In an enviable setting on the Kowloon waterfront, Kerry Hotel enjoys panoramic views that span the skyscrapers of Hong Kong Island. It is the first new hotel to take up such a prestigious spot on this side of the harbour in two decades – and it’s well worth a visit, particularly for the design lover keen on a Hong Kong getaway.
Rocco Yim of award-winning firm Rocco Design is behind the architecture of the 546-room hotel, while the interiors of this modern and clean-lined urban oasis are the work of design wunderkind Andre Fu, whose previous projects include Hong Kong's The Upper House, Fullerton Bay Hotel in Singapore, and The Berkeley Hotel in London.
The design of Kerry Hotel is no small feat. The sizeable hotel spans 16 storeys with an entrance lobby that features eight-metre-high ceilings and floor-to-ceiling windows stretching 80 metres, revealing views of the hotel’s waterfront terrace and garden to Hong Kong’s stunning skyline beyond. Yet Fu brings to the property an intimacy that is found throughout his oeuvre, while imbuing the space with a lightness and flow that reflects its waterfront setting. In fact, much of the design is influenced by the hotel’s location.
Sculptural and tactile, the curved marble walls are inspired by the fluidity of water. The palette is natural and muted with mauve, bronze and mineral grey furnishings enveloped by the warm beige marble walls. Bright, green plants bring the outdoors in, emphasising the close relationship between inside and out.
A pair of monumental bronze sculptures by Taiwanese artist Ju Ming connects the two areas, with one placed on the outdoor water feature and the other located inside at the base of the grand staircase. These sculptures form just part of a 1000-piece strong art collection on display throughout the hotel, with many specially commissioned artworks among them.
There are other nods to Kerry Hotel’s location, not least in the design of its five food and beverage outlets, each of which includes both indoor and outdoor space overlooking Victoria Harbour. Take Hung Tong, a modern Chinese restaurant that not only draws inspiration from the heritage of the Hung Hom neighbourhood for its menu, but also for its interiors which hark back to the area’s industrial past as a shipping yard. There are walls with exposed brickwork, vintage-inspired leather chairs and coloured-glass pendant lights, while a 1960s-era Hong Kong vibe is borne out in metallic window frames, wooden shelves and rustic carpets.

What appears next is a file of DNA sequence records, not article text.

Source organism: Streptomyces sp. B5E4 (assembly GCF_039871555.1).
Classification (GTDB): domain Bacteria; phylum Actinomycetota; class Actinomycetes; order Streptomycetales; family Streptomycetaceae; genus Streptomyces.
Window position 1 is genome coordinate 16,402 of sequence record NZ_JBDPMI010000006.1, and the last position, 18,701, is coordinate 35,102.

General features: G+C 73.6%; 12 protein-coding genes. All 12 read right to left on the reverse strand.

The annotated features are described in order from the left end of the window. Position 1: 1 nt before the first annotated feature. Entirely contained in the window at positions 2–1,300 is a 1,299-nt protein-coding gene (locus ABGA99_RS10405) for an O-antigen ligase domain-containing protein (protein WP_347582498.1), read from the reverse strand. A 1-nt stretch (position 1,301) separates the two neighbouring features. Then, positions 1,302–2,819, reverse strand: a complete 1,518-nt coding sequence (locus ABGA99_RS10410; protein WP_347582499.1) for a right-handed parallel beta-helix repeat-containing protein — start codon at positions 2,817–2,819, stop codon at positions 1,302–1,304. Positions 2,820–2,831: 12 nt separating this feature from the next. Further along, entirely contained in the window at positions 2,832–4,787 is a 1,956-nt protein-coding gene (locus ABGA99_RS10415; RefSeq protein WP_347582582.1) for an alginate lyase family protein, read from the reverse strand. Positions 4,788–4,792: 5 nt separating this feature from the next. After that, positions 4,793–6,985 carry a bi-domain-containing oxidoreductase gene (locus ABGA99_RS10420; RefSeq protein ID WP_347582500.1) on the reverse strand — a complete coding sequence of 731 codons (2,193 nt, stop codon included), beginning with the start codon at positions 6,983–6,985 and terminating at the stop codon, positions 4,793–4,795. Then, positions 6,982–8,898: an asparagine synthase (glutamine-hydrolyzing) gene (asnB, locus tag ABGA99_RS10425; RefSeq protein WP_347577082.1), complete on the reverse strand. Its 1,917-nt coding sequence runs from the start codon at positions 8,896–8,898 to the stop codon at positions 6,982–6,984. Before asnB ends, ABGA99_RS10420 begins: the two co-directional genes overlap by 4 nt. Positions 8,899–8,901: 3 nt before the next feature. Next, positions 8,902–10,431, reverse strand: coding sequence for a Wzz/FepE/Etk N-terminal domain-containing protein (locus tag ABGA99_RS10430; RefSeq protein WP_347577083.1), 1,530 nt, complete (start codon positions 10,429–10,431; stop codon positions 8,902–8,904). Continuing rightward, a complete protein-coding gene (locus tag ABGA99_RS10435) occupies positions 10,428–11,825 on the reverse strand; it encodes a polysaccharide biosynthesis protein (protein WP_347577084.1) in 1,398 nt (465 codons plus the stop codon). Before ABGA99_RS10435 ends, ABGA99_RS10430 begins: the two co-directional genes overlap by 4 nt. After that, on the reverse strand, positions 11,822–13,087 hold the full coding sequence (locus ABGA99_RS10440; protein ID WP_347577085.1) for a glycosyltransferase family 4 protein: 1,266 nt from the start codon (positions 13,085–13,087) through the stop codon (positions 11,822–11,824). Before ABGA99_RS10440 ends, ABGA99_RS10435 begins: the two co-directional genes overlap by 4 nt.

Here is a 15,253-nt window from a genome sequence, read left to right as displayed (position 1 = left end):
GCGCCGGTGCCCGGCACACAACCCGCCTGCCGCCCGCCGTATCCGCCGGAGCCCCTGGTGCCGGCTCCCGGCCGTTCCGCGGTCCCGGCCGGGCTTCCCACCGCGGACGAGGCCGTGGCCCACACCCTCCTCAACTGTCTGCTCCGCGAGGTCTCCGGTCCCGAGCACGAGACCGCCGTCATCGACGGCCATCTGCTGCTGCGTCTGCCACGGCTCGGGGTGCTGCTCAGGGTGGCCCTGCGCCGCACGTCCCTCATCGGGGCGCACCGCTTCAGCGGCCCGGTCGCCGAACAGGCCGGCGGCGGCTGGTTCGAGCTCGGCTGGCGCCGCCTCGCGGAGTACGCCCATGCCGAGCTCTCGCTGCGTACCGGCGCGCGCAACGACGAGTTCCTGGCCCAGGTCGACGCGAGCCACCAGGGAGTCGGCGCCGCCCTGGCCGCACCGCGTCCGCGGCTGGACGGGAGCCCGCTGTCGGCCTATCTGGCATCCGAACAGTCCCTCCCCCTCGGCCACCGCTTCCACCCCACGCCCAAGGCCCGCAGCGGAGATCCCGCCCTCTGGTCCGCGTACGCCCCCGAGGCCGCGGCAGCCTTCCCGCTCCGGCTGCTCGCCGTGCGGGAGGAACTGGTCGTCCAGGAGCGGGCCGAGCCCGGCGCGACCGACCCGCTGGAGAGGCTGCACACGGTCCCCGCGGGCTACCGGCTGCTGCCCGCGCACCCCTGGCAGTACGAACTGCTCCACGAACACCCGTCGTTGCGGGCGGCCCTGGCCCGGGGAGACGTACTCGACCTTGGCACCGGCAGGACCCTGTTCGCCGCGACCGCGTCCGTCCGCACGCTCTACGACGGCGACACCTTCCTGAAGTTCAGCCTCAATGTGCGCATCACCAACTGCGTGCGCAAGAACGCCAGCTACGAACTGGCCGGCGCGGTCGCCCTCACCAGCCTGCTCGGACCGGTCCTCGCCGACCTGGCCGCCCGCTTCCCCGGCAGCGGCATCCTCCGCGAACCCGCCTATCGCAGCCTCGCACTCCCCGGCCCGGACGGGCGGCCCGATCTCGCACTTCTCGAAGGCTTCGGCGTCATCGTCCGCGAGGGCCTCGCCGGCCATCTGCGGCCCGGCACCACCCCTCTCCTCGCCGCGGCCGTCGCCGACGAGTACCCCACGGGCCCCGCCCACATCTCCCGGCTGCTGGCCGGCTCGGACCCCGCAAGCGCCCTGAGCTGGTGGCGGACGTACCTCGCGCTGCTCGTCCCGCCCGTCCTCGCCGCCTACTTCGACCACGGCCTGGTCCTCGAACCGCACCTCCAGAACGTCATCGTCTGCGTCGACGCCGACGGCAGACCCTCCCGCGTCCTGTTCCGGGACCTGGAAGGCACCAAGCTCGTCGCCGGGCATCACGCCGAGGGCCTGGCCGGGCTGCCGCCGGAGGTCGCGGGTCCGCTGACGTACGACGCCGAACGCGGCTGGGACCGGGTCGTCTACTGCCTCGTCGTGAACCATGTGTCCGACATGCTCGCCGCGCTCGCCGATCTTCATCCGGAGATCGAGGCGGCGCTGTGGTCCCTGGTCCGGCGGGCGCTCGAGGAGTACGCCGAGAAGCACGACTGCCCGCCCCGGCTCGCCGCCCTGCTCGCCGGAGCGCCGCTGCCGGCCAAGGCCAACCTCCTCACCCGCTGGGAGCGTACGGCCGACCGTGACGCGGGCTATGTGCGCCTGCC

The bar, Red Sugar, also references the area’s past through industrial-tinged brass detailing, yet it ensures one foot remains in the present with pieces like local artist Adrian Wong’s contemporary neon installation. A large wraparound terrace uses timber, steel planters, and lush greenery to guarantee privacy for patrons without obstructing the hotel’s superior views.
Kerry Hotel’s design is subtly steeped in Hong Kong. But it’s so spacious yet intimate as to feel a world away, too, with its outdoor landscaped gardens offering a rare escape. Is there anywhere better for staycationers to indulge? Unwind in the chic, sleek and harmonious guestrooms complete with Asian design references or beside the 25-metre infinity pool, both of which accord magnificent views that are familiar but nevertheless splendid. Kerry Hotel is a prime example of a luxury hotel whose sharp design elevates its appeal.